4Number of sectors before the beginning of this partition (sectors_before)
4Number of sectors in this partition (number_of_sectors)

There are 16 bytes in all of that. Now we know where the information that the file command was displaying previously comes from.

Based on the information we have now, we can figure out few things on our own…

1
2
3
4
00000000  80 20 21 00 83 aa 28 82  00 08 00 00 00 00 20 00  |. !...(....... .|
00000010  00 aa 29 82 8e fe ff ff  00 08 20 00 00 88 74 02  |..)....... ...t.|
00000020  00 00 00 00 00 00 00 00  00 00 00 00 00 00 00 00  |................|
00000030  00 00 00 00 00 00 00 00  00 00 00 00 00 00 00 00  |................|

For example, this disk only has 2 partitions because the final 2 records are all zeros. Due to the ‘0x80’ byte in the first records, the first partition is bootable. And the ID for that partition is 83. While the second partition is non bootable partition, and the ID of that partition is 82. If you want, you can even calculate the size of each partition with the help of other information present in these records.

We are now down to the first 446 bytes, which include the bootloader. The bootloader is simply a software that reads and loads other applications from the bootable partition.GRUB typically loads the second stage of itself from disk, however this is not a condition.There are bootloaders that load the kernel directly into memory or, even better, some of them are full-fledged application that just works. 3

Note:- Although I won’t be discussing it today, you can use the ndisasm disassembler to disassemble the bootloader image.This will require for some knowledge of the interrupts and memory management in the BIOS, which is outside the scope of this blog.

That settles it; now that we are aware of what is contained within an MBR, why don’t we attempt to construct one?

Creating your own bootloader

To start, we’ll make a simple raw binary file and put AA55 in it. Keep in mind that this is the magic number that belongs in an MBR.

1
dw 0xAA55

Save this file as custom bootloader.asm. After compiling it with the nasm compiler, the results should look like this.

 1
 2
 3
 4
 5
 6
 7
 8
 9
10
11
12
13
14
15
16
17
18
## Compile custom_bootloader.asm
nasm -fbin custom_bootloader.asm -o custom_bootloader.bin


## Check the file type
file rhel_magic_number custom_bootloader.bin

## Output
# rhel_magic_number:     ISO-8859 text, with no line terminators
# custom_bootloader.bin: ISO-8859 text, with no line terminators


## Check hexdump
hexdump -C custom_bootloader.bin

## Ouput
# 00000000  55 aa                                             |U.|
# 00000002

We now have a 2 byte file containing the magic number. However, because the MBR is 512 bytes long, we must fill 510 more bytes. For the time being, let’s just fill it with zeros and see if it’s a valid MBR file.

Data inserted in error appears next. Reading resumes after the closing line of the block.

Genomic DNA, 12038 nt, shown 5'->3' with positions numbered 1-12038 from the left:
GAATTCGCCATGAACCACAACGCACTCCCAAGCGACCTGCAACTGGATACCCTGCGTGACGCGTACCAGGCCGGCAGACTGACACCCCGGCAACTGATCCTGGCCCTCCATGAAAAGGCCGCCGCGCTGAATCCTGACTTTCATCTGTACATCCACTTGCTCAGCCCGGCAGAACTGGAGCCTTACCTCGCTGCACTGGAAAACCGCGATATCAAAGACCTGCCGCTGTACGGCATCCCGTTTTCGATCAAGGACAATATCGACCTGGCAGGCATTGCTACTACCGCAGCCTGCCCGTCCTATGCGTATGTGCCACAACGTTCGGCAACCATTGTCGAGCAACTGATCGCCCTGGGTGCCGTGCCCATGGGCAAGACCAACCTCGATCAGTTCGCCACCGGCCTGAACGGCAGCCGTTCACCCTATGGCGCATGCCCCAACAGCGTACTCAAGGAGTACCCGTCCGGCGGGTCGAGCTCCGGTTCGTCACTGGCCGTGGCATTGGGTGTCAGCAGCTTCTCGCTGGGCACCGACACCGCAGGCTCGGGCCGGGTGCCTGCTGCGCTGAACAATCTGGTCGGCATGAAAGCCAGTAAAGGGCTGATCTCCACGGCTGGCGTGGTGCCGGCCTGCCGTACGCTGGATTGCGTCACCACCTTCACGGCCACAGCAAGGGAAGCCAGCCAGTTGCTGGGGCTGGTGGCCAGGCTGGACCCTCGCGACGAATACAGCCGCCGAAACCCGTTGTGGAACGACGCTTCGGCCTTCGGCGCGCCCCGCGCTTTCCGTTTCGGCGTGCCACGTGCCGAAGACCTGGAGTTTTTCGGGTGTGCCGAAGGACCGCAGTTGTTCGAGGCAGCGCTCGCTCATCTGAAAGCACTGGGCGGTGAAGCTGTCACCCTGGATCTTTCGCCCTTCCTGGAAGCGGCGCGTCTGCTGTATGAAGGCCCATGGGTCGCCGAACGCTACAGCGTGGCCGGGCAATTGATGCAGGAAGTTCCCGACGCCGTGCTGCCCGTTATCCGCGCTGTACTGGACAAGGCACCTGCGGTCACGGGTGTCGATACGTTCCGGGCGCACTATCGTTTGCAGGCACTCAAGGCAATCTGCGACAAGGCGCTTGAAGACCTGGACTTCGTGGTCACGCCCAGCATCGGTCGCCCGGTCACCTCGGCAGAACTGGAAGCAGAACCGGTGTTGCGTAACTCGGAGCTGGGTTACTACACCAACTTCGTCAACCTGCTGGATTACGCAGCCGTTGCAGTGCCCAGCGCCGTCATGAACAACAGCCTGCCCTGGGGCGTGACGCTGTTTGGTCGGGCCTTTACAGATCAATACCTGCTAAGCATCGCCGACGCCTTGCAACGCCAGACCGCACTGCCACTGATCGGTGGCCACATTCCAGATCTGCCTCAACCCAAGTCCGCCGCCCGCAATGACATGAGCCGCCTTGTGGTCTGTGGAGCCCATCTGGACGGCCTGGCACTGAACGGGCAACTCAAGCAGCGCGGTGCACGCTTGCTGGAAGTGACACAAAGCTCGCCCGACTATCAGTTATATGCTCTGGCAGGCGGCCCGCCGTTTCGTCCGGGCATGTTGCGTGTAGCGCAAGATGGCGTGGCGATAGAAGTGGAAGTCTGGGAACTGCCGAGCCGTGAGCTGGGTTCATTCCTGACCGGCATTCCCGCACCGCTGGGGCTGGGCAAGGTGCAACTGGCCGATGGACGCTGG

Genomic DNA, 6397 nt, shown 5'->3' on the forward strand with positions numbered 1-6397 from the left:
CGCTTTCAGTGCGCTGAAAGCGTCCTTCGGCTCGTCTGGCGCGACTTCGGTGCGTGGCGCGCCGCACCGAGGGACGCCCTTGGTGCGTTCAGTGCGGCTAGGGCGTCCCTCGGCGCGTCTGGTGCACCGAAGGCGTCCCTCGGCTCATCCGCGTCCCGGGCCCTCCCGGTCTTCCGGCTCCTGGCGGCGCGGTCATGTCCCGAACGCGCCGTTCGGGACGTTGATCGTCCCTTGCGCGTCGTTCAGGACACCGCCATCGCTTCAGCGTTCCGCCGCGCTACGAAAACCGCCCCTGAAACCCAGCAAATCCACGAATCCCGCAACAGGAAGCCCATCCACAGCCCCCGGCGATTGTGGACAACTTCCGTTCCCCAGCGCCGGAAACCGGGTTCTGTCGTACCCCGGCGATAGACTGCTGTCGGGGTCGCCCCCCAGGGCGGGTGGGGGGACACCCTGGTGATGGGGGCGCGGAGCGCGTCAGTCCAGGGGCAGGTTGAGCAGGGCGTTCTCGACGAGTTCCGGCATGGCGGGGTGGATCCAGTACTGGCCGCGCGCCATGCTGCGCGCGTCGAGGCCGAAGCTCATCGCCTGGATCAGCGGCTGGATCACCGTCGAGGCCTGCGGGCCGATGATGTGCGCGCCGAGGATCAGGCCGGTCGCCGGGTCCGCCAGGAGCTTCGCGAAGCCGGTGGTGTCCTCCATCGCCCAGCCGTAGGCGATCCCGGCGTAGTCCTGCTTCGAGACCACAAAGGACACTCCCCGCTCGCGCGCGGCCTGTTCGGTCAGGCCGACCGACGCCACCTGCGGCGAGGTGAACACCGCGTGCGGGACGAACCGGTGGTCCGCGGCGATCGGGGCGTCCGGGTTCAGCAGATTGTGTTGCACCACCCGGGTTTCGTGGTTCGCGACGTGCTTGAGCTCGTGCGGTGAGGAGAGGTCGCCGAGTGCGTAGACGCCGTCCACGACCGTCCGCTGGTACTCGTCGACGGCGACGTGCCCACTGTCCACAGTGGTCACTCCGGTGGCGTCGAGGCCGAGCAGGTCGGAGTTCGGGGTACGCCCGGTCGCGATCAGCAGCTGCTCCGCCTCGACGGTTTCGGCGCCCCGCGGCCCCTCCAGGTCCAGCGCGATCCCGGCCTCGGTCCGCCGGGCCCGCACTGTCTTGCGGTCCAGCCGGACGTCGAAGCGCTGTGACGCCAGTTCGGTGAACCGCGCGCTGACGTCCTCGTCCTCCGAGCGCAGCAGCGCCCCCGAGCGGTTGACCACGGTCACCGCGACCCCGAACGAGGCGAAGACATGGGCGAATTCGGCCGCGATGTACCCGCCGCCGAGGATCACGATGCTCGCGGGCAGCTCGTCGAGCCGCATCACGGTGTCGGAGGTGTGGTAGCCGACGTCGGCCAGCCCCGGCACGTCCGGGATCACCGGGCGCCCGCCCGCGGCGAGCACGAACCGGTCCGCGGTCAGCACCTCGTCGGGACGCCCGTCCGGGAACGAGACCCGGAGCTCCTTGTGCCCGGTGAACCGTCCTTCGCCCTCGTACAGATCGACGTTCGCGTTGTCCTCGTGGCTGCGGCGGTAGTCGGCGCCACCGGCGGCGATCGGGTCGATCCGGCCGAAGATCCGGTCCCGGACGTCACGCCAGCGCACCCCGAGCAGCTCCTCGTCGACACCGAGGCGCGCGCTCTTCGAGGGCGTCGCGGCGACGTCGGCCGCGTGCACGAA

1
2
times 510 db 0
dw 0xAA55

The above code will write 0 510 times and then write AA55.

 1
 2
 3
 4
 5
 6
 7
 8
 9
10
11
12
13
14
15
16
17
18
19
20
## Compile custom_bootloader.asm
nasm -fbin custom_bootloader.asm -o custom_bootloader.bin


## Check the file type
file rhel_mbr custom_bootloader.bin

## Ouput
# rhel_mbr:              DOS/MBR boot sector
# custom_bootloader.bin: DOS/MBR boot sector


## Check hexdump
hexdump -C custom_bootloader.bin

## Ouput
# 00000000  00 00 00 00 00 00 00 00  00 00 00 00 00 00 00 00  |................|
# *
# 000001f0  00 00 00 00 00 00 00 00  00 00 00 00 00 00 55 aa  |..............U.|
# 00000200

This is, as expected, a valid MBR file with no information about the partition table or the bootloader. Can we, however, use this to boot the system?

Let’s make an attempt.

I first tried without any mbr data to see what errors I would get when it fails.

1
qemu-system-x86_64

And, as I was expecting, it said “no bootable device.”

Let’s run the test again, but this time with the MBR file we made.

It did not give me the error this time. That must imply that our MBR is functional. Since it lacks bootloader code, it does nothing. However, it is not returning the same previous error.

We can now add new instructions to our assembly file. However, we must keep in mind that we do not exceed the file’s 512-byte limit. That means we’ll have to take care of the zeros we’re padding with. Because this is a very simple problem, there are special characters that can assist us in calculating the memory address of the beginning of the file and the current address in the file.

1
2
times 510-($-$$) db 0       ;$ - Start addr; $$ - current addr
dw 0xAA55

We can calculate the exact number of zeros required for padding using these special characters. Let’s compile it and put it to the test.

1
2
3
nasm -fbin custom_bootloader.asm -o custom_bootloader.bin

qemu-system-x86_64 custom_bootloader.bin

This produces the same results as before, and the output file size remains 512 bytes. Let’s add some more instructions to help us write some text on the screen.

Unlike userspace and kernelspace programs, we do not have any helper functions that can take a string and automatically print it to the screen. We’ll have to tell the BIOS to do what we want here. And the only way I’m aware of is through interrupts. It is the same facility that operating systems and application programmes use to access BIOS functions.